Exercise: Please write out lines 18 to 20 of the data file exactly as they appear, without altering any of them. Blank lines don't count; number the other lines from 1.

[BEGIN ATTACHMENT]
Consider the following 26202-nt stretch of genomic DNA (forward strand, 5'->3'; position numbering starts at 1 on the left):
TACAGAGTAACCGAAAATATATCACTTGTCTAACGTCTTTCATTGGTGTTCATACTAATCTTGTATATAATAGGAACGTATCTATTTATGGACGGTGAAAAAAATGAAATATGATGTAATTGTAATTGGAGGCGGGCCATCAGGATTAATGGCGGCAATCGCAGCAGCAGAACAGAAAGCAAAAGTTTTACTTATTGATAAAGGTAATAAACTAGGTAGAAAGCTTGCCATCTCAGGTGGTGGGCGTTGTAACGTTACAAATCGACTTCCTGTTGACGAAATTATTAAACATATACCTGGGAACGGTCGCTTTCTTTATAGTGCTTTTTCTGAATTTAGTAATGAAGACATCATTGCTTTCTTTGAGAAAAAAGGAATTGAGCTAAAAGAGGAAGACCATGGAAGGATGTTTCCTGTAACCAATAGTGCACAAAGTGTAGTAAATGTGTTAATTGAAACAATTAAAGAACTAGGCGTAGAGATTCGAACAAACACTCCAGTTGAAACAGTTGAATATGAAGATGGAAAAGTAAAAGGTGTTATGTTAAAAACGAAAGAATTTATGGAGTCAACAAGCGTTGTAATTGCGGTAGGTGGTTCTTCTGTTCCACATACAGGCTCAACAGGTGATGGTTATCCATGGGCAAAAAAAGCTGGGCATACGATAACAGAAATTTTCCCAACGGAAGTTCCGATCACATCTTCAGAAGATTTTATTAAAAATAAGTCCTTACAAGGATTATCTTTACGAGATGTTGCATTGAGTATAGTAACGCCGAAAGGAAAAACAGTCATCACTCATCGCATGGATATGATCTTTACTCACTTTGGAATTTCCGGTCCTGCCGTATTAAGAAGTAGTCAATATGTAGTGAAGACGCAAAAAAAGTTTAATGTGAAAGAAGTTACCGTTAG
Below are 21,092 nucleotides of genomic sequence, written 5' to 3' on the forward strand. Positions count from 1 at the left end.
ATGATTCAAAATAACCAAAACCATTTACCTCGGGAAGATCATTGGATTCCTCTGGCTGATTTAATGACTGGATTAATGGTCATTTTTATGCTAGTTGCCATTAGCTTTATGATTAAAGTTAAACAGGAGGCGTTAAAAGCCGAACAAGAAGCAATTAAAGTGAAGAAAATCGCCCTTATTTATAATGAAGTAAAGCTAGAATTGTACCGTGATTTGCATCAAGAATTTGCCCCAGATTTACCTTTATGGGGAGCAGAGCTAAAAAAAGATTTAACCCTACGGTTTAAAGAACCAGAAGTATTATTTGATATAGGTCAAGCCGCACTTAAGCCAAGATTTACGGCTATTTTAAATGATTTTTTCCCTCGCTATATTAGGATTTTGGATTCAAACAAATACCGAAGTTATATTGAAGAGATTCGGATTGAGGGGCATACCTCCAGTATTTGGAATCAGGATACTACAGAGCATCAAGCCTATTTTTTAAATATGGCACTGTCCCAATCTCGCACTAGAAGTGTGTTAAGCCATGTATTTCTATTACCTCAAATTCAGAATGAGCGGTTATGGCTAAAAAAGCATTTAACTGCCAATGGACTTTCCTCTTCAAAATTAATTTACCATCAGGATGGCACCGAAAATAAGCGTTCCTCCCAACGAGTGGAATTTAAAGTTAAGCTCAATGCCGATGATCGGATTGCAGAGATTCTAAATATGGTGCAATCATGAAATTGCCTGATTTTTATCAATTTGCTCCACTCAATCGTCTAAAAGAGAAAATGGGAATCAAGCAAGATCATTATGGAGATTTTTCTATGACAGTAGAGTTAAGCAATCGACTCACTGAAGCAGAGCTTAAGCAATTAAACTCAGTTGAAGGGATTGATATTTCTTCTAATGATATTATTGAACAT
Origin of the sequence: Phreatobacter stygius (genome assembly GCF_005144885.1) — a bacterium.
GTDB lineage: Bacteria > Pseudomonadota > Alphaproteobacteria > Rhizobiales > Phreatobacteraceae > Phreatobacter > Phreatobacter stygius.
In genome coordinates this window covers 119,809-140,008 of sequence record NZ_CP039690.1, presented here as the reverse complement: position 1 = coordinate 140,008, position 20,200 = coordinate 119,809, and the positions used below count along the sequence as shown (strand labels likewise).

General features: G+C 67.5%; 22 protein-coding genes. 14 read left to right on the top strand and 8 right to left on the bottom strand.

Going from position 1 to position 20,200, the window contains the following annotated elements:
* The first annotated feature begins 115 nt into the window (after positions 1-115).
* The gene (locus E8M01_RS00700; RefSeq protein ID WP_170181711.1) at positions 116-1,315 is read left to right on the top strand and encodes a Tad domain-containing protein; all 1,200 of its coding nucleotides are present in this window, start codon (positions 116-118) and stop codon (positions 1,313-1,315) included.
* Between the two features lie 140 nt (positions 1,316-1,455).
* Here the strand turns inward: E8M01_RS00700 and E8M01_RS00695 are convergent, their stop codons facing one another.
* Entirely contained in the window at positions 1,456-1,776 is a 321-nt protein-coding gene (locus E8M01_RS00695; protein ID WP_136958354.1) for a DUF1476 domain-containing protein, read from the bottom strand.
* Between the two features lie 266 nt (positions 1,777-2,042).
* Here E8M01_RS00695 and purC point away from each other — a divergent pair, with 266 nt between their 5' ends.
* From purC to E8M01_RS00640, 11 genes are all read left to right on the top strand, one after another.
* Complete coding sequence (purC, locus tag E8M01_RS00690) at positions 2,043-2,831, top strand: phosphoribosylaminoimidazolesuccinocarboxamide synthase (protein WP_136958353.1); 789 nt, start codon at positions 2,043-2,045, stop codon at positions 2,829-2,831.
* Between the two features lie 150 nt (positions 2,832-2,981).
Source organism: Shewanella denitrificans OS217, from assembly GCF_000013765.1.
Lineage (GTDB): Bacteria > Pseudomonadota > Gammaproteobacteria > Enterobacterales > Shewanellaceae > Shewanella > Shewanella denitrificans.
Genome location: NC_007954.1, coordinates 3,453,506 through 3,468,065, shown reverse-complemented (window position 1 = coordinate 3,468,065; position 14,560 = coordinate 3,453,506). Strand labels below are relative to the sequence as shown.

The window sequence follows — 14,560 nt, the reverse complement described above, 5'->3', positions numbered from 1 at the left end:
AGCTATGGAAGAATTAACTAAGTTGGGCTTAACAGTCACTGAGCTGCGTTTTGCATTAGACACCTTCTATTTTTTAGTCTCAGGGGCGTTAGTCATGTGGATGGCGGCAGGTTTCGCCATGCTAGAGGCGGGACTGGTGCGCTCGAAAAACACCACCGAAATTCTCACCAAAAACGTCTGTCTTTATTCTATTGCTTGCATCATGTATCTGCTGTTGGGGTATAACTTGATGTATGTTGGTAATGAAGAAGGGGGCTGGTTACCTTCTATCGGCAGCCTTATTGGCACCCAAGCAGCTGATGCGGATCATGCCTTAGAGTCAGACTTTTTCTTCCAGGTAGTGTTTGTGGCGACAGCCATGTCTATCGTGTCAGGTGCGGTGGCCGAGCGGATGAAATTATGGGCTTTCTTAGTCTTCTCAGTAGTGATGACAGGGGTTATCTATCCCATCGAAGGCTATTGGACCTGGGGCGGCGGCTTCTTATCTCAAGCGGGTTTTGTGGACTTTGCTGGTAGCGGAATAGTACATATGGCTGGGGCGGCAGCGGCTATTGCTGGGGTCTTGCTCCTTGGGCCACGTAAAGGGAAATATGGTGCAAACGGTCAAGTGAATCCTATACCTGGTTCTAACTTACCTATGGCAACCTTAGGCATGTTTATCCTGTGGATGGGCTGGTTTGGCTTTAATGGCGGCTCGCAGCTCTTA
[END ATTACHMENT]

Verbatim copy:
* Complete coding sequence (purC, locus tag E8M01_RS00690) at positions 2,043-2,831, top strand: phosphoribosylaminoimidazolesuccinocarboxamide synthase (protein WP_136958353.1); 789 nt, start codon at positions 2,043-2,045, stop codon at positions 2,829-2,831.
* Between the two features lie 150 nt (positions 2,832-2,981).
Source organism: Shewanella denitrificans OS217, from assembly GCF_000013765.1.